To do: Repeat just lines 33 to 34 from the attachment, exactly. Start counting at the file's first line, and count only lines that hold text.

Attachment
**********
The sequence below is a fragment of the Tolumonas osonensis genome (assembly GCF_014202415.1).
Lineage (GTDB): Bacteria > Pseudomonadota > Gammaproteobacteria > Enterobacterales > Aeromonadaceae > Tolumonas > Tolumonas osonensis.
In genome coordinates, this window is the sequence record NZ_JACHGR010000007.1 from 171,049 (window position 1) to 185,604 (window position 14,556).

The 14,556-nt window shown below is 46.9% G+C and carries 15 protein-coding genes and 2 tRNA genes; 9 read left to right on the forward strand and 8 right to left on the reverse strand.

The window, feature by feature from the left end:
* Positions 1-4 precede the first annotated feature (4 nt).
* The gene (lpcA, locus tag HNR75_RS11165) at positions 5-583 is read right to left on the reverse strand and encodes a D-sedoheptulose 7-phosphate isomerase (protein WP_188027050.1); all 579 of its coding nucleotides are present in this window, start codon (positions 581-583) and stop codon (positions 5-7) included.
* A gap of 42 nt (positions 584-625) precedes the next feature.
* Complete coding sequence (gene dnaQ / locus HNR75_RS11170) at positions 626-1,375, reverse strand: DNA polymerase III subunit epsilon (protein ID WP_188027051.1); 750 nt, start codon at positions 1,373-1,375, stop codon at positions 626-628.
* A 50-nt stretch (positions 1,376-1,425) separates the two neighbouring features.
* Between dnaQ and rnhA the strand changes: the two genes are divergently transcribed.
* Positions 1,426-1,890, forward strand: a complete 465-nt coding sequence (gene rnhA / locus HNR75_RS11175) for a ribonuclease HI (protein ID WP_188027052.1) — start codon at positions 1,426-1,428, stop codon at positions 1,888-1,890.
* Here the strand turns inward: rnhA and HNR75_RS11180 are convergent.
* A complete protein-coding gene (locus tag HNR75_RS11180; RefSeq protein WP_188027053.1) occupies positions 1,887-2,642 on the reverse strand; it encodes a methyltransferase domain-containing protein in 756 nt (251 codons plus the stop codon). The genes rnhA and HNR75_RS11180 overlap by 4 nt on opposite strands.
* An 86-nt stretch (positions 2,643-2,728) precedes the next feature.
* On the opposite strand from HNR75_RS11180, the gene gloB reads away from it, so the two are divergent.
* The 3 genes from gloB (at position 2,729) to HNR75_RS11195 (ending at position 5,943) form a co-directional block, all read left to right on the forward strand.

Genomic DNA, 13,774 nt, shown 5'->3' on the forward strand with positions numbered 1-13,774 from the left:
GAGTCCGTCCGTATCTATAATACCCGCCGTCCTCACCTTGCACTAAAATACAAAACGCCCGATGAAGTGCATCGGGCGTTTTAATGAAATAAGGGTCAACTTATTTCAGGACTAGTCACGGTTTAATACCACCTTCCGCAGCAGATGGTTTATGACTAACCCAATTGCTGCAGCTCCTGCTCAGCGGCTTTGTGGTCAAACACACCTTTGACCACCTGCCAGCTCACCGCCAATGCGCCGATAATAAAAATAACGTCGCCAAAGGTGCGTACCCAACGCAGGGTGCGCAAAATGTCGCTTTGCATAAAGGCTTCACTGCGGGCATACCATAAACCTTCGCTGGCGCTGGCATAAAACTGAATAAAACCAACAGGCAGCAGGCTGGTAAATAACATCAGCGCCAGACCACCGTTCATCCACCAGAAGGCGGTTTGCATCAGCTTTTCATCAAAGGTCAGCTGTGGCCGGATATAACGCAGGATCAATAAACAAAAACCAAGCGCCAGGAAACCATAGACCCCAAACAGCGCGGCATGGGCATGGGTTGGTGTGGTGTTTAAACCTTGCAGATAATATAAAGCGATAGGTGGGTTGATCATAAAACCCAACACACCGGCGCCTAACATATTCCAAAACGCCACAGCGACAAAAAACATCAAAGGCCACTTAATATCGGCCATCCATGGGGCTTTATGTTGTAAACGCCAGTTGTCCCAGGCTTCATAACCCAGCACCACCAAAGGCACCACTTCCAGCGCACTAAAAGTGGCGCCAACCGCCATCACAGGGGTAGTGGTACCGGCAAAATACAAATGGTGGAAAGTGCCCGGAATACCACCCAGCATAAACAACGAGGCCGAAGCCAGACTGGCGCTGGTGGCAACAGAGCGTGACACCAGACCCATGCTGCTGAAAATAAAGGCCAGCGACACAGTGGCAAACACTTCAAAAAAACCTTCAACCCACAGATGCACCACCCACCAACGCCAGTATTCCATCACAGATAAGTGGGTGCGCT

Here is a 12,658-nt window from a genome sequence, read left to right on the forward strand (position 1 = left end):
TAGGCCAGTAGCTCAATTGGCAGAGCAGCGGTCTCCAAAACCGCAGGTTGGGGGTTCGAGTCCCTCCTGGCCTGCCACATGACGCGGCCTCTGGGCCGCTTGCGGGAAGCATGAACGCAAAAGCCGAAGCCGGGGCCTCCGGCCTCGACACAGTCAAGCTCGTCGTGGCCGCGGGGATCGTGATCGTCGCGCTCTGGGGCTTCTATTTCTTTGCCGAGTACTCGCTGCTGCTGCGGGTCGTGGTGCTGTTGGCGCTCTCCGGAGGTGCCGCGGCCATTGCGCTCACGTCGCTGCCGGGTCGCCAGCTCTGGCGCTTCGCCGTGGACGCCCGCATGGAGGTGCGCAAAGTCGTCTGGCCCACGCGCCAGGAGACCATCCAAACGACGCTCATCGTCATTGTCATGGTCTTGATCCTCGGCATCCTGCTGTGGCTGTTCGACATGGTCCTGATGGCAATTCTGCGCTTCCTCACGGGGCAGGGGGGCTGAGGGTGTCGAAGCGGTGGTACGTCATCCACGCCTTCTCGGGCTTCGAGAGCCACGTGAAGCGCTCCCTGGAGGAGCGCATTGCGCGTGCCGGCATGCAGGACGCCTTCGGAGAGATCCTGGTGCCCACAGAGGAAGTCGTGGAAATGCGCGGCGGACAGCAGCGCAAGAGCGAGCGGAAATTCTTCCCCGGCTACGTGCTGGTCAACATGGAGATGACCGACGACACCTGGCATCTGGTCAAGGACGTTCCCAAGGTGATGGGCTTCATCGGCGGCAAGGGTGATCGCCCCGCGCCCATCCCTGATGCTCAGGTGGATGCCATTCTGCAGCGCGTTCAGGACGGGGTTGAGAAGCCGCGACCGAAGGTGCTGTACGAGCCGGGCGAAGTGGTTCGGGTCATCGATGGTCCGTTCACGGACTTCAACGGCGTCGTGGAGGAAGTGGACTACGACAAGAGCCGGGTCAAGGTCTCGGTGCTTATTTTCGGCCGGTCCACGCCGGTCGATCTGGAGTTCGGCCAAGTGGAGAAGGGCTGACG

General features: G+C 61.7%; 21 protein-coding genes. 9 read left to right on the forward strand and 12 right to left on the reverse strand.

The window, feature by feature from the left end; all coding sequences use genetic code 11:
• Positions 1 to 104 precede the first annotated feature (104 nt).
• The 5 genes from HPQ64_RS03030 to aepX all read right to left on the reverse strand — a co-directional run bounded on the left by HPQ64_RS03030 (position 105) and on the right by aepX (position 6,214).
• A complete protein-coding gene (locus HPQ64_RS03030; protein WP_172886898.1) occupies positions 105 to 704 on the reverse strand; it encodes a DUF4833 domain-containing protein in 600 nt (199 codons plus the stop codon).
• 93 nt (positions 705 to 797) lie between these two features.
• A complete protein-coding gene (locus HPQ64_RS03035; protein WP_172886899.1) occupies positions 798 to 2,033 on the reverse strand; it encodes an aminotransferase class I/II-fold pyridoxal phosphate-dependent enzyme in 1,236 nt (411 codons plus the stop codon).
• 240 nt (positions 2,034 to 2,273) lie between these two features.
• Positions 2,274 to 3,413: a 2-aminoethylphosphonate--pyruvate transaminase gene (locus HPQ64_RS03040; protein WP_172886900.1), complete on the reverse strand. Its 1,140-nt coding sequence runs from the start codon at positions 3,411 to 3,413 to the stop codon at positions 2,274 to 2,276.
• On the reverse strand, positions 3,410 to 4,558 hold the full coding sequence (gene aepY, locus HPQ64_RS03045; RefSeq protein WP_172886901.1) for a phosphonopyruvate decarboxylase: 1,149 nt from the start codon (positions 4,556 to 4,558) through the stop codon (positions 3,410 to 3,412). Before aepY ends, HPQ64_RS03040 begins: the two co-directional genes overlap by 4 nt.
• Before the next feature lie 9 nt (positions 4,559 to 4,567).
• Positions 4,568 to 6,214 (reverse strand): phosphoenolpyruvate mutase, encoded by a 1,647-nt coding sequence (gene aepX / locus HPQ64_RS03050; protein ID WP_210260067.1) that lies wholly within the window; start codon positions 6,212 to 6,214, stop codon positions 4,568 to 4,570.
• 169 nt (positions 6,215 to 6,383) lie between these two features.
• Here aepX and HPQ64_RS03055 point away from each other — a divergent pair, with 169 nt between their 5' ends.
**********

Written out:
• Positions 4,568 to 6,214 (reverse strand): phosphoenolpyruvate mutase, encoded by a 1,647-nt coding sequence (gene aepX / locus HPQ64_RS03050; protein ID WP_210260067.1) that lies wholly within the window; start codon positions 6,212 to 6,214, stop codon positions 4,568 to 4,570.
• 169 nt (positions 6,215 to 6,383) lie between these two features.